Reviewed by Brett Thorne.
|Rating: 7.5 of 10.|
Interpol has been one of the most polarizing bands of the indie music bubble since they released their debut Turn On the Bright Lights in 2002. The band, composed of Paul Banks, Carlos D, Sam Fogarino and Daniel Kessler, garnered comparisons to Joy Division early on, much to the chagrin of its well-dressed members. While some chose to compare, others yelled “Rip off!”
The band released Antics in 2004. The album was a commercial success, selling 350,000 copies in its first four months.
Ah, the days when people bought music.
Our Love to Admire, the band’s third studio album, was considered by many (including members of the band) to be a disappointment. Songs like “Heinrich Maneuver” and “Pioneer to the Falls” hinted at the taut, dense tunes from Antics and Bright Lights but many of the songs fell flat.
With Interpol, the band promised a return to the reverby, guitar-driven sounds of its first album, then reneged on that promise, declaring that it would have a lot of “classical stuff going on.”
The bottom line? This certainly isn’t Interpol’s version of Metallica’s S&M collaboration with the San Francisco Symphony Orchestra, but Bright Lights it is not. The fact is, it’s a new Interpol album and it continues a few threads the band started on Our Love while rarely reaching as far back as Bright Lights and Antics. The overall experience on Interpol is about as satisfying as its predecessor.
“Lights” is a slow-building jam that closes with an epic refrain of “That’s why I hold you, that’s why I hold you here.” The song takes a while to get off the ground, but when it does it reaches one of the high points of the album. As with any Interpol song (except for the unfortunately named “No I In Threesome” from Our Love, which is about exactly what its title suggests), I have no idea what this song is about. But when Banks shouts “That’s why I hold you, that’s why I hold you here” for the last time, I get a little chill down my spine. Then I watch the video for the song and get confused.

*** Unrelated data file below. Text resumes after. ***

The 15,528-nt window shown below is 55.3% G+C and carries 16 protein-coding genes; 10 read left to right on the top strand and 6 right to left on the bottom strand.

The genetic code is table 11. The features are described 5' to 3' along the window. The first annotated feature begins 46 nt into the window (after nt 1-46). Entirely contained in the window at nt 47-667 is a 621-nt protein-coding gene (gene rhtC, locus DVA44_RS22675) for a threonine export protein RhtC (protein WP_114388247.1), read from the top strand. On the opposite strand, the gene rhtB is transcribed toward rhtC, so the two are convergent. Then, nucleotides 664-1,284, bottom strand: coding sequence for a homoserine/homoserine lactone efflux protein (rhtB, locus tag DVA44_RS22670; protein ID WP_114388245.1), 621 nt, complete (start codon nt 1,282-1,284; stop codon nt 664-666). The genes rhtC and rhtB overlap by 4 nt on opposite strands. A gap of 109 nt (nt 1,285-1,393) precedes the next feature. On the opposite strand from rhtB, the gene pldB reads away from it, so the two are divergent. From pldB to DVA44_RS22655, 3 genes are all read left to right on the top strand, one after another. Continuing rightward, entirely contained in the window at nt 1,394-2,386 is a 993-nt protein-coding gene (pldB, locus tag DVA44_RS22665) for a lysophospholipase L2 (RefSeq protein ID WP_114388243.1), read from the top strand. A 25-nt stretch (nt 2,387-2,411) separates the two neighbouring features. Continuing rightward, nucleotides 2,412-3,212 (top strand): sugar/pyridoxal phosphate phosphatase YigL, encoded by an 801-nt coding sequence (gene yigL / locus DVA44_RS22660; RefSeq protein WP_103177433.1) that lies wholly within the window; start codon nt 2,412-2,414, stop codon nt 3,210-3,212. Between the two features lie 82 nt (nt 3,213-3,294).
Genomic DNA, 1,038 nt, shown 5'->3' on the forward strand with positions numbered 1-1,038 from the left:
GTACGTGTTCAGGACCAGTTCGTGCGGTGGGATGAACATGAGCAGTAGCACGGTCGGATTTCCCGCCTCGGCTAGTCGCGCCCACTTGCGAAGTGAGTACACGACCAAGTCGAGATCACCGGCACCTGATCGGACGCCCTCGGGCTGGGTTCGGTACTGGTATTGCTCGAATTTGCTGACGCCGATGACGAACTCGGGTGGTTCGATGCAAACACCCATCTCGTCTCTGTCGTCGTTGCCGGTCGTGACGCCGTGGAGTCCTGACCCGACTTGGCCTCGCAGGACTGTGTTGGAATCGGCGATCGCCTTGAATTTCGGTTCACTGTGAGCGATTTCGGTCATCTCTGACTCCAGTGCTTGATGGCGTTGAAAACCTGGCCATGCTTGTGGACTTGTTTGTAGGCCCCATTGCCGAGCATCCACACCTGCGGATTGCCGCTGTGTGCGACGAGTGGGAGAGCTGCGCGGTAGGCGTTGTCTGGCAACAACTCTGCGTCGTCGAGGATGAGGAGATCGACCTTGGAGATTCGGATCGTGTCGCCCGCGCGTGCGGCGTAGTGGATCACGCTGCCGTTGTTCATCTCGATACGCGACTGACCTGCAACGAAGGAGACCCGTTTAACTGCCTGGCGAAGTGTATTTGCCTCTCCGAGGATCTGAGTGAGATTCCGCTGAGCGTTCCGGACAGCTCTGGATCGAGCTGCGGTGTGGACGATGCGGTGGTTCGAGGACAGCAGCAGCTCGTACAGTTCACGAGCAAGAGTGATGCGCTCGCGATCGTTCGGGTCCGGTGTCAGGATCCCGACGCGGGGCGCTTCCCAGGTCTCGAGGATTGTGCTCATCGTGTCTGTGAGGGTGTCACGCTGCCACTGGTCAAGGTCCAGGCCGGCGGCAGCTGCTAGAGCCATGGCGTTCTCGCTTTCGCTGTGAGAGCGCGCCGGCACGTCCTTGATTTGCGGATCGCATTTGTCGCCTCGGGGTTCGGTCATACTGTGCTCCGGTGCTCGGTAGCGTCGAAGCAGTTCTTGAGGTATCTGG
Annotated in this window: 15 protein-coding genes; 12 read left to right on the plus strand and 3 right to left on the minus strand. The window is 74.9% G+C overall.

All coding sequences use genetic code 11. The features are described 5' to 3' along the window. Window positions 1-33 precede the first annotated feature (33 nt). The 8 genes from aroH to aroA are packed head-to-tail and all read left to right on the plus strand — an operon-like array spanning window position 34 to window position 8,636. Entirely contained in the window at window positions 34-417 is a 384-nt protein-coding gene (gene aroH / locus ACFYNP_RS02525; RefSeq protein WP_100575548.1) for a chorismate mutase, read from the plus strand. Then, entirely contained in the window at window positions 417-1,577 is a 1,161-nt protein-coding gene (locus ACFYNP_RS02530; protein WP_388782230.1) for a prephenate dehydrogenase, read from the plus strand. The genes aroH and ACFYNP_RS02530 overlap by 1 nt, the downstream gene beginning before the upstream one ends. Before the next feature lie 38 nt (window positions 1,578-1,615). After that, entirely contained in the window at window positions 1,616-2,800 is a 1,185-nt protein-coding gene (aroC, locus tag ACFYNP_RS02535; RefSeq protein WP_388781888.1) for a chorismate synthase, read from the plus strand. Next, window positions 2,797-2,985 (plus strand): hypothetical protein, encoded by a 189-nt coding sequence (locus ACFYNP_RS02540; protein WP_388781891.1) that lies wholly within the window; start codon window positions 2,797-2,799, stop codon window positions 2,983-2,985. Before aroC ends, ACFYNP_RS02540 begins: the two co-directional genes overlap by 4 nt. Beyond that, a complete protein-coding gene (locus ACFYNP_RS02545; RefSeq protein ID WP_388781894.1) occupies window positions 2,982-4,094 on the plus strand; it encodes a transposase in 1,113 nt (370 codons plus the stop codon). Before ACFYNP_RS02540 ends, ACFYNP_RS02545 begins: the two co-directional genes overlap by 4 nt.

“Barricade,” the album’s first single, sees Kessler and Banks interweaving angular guitar lines a la Antics. The chorus is also one of the rare times Banks reels his voice in from the operatic style he has begun to favor over the course of the band’s last two albums. Banks’ melodies are becoming more and more fluid, losing much of the staccato bark that marked Antics. His new nasal, operatic vocal style can be a bit taxing, though it has probably worked to stop the Ian Curtis comparisons.
“Try It On” hints at minimalism with a repetitious five-note piano line that continues throughout the entire song. A snappy hi-hat and snare beat, moody guitars and layers of Banks’ melodies and counter-melodies are thrown into the mix so that by the end of the song, there is a wall of sound. Each element fades out, save for a few electronic blips that usher in the beginning of the next track, “All of the Ways.”
Gone are the tension-filled moments that marked (and totally validated) a lot of their early material. I have resigned myself to the fact that I will probably never get anything like the instrumental closing of “Public Pervert,” with its massive drums and lumbering guitar line, from this band ever again. I will probably never get the kind of 100 words per minute verses that marked songs like “Evil.”
So Interpol is not the career-defining album that the eponymous title might imply, but it’s still a pretty satisfying listen.